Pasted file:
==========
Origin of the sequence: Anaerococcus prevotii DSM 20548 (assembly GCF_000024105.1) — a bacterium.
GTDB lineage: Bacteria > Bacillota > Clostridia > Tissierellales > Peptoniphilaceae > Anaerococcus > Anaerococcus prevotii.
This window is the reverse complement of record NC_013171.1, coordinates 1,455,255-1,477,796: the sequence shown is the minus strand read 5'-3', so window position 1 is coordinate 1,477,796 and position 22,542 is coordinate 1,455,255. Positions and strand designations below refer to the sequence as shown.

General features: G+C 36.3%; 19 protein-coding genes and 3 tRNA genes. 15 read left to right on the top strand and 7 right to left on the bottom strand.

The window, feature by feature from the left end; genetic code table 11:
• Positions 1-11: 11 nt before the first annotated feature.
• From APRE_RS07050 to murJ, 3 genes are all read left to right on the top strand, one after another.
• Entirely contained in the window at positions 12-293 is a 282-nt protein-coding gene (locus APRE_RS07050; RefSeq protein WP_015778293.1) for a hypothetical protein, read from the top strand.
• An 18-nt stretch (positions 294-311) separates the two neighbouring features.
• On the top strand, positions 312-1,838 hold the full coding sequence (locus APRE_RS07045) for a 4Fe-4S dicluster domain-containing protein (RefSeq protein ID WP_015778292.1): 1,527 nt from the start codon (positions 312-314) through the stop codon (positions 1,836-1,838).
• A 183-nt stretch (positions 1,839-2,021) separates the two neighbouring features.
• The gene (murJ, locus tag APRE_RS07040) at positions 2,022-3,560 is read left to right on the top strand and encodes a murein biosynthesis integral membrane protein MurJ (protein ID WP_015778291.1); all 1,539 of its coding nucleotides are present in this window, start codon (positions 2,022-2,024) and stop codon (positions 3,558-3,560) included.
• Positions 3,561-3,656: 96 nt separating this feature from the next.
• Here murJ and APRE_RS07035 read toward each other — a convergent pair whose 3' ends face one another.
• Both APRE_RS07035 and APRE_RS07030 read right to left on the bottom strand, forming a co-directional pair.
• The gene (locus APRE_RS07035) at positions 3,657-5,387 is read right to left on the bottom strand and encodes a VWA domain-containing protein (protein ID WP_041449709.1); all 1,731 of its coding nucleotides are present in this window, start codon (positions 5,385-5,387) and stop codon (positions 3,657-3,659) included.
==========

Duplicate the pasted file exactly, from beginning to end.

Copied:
Origin of the sequence: Anaerococcus prevotii DSM 20548 (assembly GCF_000024105.1) — a bacterium.
GTDB lineage: Bacteria > Bacillota > Clostridia > Tissierellales > Peptoniphilaceae > Anaerococcus > Anaerococcus prevotii.
This window is the reverse complement of record NC_013171.1, coordinates 1,455,255-1,477,796: the sequence shown is the minus strand read 5'-3', so window position 1 is coordinate 1,477,796 and position 22,542 is coordinate 1,455,255. Positions and strand designations below refer to the sequence as shown.

General features: G+C 36.3%; 19 protein-coding genes and 3 tRNA genes. 15 read left to right on the top strand and 7 right to left on the bottom strand.

The window, feature by feature from the left end; genetic code table 11:
• Positions 1-11: 11 nt before the first annotated feature.
• From APRE_RS07050 to murJ, 3 genes are all read left to right on the top strand, one after another.
• Entirely contained in the window at positions 12-293 is a 282-nt protein-coding gene (locus APRE_RS07050; RefSeq protein WP_015778293.1) for a hypothetical protein, read from the top strand.
• An 18-nt stretch (positions 294-311) separates the two neighbouring features.
• On the top strand, positions 312-1,838 hold the full coding sequence (locus APRE_RS07045) for a 4Fe-4S dicluster domain-containing protein (RefSeq protein ID WP_015778292.1): 1,527 nt from the start codon (positions 312-314) through the stop codon (positions 1,836-1,838).
• A 183-nt stretch (positions 1,839-2,021) separates the two neighbouring features.
• The gene (murJ, locus tag APRE_RS07040) at positions 2,022-3,560 is read left to right on the top strand and encodes a murein biosynthesis integral membrane protein MurJ (protein ID WP_015778291.1); all 1,539 of its coding nucleotides are present in this window, start codon (positions 2,022-2,024) and stop codon (positions 3,558-3,560) included.
• Positions 3,561-3,656: 96 nt separating this feature from the next.
• Here murJ and APRE_RS07035 read toward each other — a convergent pair whose 3' ends face one another.
• Both APRE_RS07035 and APRE_RS07030 read right to left on the bottom strand, forming a co-directional pair.
• The gene (locus APRE_RS07035) at positions 3,657-5,387 is read right to left on the bottom strand and encodes a VWA domain-containing protein (protein ID WP_041449709.1); all 1,731 of its coding nucleotides are present in this window, start codon (positions 5,385-5,387) and stop codon (positions 3,657-3,659) included.